South Dakotans woke up on this date 25 years ago to learn the state Supreme Court had declared video lottery unconstitutional and state government faced a sudden budget deficit of about $65 million.

Digest that with your omelet and coffee, folks. As a daily newspaper reporter back then, I can tell you Gov. Walt Miller and the Legislature appropriations members felt more than a little queasy at the news. It may not seem so today when people talk about billions and trillions, but in 1994, losing $65 million tore a big hole in the budget.

The whole thing started in the late 1980s when South Dakota voters decided to allow a state lottery. Proceeds after payouts and expenses would help fund government programs. The first lottery in the state involved scratch tickets. Pay a buck, get a ticket, scratch off the covered numbers or symbols and, if certain of the uncovered numbers matched, Hey, you're rich. Gov. George Mickelson promoted the lottery by purchasing the first scratch ticket in a ceremony on the south sidewalk of the Capitol building.

I used that first lottery as a teaching moment for our younger son, Andy. Andy was 8 or 9 at the time, and he had his eye on a tricked-out bicycle that sparkled from the display window of a downtown shop. The thing cost about three times what I once paid for a new water pump for the old Ford Pinto my brother wanted to give me. Andy didn't have that kind of money, and we thought he should buy his own bike.

Well, he was an inventive lad, our Andy, and he told me he'd give me a dollar if I'd buy him a lottery ticket. He had seen the commercials on television. Everybody played. Everybody won. Everybody smiled. Nancy and I talked it over, and we decided to go along, although she said more than once, "But what if he wins?'' That might have been the only time in our lives we were rooting against our kid.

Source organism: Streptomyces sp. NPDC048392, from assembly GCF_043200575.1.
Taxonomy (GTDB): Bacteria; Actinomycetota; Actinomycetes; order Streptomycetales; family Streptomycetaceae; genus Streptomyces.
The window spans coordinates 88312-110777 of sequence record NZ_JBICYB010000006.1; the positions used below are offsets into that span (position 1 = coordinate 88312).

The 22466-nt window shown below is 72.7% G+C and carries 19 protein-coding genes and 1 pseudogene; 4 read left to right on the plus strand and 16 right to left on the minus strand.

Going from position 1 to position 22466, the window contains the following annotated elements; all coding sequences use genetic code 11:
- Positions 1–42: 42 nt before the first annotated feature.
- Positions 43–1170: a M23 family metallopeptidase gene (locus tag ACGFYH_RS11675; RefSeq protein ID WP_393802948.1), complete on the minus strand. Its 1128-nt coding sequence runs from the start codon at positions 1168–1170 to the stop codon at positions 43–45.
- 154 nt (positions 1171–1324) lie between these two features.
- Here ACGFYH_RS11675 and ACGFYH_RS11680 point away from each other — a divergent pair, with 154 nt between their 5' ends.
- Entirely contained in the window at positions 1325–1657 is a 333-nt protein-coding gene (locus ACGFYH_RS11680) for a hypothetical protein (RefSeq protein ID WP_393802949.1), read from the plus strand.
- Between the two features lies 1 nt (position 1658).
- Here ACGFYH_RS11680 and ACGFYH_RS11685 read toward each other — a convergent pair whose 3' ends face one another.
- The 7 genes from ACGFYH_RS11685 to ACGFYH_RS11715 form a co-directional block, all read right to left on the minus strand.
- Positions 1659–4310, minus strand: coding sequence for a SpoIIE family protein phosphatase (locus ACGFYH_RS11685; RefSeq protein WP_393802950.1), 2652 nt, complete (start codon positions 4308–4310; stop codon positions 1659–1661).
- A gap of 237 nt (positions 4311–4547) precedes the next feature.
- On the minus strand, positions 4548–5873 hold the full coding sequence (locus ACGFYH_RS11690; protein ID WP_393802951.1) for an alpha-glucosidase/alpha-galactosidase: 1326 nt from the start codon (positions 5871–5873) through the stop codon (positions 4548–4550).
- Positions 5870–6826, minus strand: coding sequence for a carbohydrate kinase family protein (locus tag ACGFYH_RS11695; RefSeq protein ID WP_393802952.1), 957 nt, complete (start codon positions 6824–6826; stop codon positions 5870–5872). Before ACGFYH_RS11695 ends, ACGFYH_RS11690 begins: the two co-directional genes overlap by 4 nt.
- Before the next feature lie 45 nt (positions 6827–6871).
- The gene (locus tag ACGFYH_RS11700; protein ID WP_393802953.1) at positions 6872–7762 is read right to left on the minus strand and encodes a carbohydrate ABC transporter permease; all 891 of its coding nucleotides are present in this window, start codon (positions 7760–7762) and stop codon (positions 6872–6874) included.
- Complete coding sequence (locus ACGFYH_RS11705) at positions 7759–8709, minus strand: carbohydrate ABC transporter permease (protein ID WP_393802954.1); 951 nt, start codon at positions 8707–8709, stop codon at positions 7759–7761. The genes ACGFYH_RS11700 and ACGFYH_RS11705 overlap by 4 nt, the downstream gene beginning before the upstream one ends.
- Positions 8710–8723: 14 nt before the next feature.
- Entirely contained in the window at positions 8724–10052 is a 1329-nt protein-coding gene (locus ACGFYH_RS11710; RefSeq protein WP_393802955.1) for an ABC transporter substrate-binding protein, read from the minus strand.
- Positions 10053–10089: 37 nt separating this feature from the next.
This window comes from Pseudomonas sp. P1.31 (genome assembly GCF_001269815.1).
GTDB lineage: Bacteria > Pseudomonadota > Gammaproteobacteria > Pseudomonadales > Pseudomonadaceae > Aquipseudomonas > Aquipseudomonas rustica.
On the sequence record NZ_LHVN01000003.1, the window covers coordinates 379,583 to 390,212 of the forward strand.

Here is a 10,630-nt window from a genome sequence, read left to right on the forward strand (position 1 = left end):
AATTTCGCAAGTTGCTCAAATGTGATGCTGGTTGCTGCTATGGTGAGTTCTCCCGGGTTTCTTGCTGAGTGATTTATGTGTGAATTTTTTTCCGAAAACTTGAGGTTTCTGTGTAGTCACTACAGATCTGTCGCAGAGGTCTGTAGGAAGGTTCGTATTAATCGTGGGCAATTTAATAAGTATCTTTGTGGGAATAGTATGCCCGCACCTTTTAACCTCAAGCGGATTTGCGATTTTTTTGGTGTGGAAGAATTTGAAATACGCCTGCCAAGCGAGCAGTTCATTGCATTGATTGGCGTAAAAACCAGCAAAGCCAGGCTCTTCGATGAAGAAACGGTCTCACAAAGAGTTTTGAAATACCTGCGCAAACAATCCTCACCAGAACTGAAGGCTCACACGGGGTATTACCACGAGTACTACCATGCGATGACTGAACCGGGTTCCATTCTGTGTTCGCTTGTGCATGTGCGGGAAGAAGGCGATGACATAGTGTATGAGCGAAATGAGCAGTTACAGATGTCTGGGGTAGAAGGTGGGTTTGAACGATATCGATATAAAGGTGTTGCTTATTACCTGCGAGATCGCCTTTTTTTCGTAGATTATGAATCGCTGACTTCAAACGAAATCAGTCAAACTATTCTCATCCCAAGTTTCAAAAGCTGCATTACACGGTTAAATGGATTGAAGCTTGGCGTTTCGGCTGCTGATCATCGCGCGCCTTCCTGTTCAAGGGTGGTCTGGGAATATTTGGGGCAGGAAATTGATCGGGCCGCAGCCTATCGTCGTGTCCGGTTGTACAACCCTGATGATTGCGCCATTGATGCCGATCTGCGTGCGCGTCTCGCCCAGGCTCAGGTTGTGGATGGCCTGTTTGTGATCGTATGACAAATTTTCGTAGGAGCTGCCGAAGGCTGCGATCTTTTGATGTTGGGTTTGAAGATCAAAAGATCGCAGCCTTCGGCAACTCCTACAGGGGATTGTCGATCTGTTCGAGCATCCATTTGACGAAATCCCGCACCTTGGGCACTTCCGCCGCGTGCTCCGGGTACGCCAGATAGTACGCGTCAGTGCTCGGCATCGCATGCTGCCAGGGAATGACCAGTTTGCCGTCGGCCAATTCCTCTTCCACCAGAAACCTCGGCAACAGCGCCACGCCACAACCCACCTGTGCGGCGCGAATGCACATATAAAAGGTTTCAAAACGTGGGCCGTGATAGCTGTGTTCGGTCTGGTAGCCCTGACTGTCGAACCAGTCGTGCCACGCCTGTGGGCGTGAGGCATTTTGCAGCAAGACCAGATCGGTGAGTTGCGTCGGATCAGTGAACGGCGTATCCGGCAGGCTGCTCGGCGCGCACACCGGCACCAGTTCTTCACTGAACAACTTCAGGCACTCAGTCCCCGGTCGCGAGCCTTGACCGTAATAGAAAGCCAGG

As luck - and the odds, which aren't "ever in your favor,'' no matter what they say on "The Hunger Games'' - would have it, we bought a losing ticket, or non-winner in the happy talk of today's world. The kid was crushed. He tore the ticket apart, threw the pieces in the trash and muttered every time he saw a lottery commercial after that.

But the state was making some money, and in 1989, South Dakota "pioneered the first state video lottery in the nation,'' the Lottery site says. People could play poker and blackjack and something called keno on a video display terminal. Some won, some lost. Some lost a lot, and eventually lottery foes filed a lawsuit challenging the constitutionality of the whole thing. On June 22, 1994, the Supreme Court said, Yep, you're right. It's unconstitutional.

Legislators, who could imagine dollars draining from the state treasury, met in special session in July and proposed new language to make it clear video lottery was not merely constitutional but really most sincerely constitutional. They placed that on the November ballot for voter approval. They hoped the Supreme Court would let the games continue until the people voted.

Alas, in August the high court said, in effect, "pull the plug.'' The games fell silent. Governor Miller tried to make deep budget cuts, but a court said he lacked authority to do that without legislative agreement. Lawmakers met again in special session and approved the bulk of Miller's budget cuts.

Next thing South Dakota knew, it was November. A majority vote reinstated video lottery and the state resumed sharing in net machine income. When Bill Janklow took office for his third term the following January, he bumped the state's share of video lottery revenue from 37 percent to 50 percent. Janklow liked to say 50-50 was a pretty fair deal all around. Some of the controversy over the activity faded after that.

Oh, and our boy, Andy? He worked out a deal to pay for that new bicycle on the installment plan using his allowance and cash from odd jobs. Turned out to be a good lesson.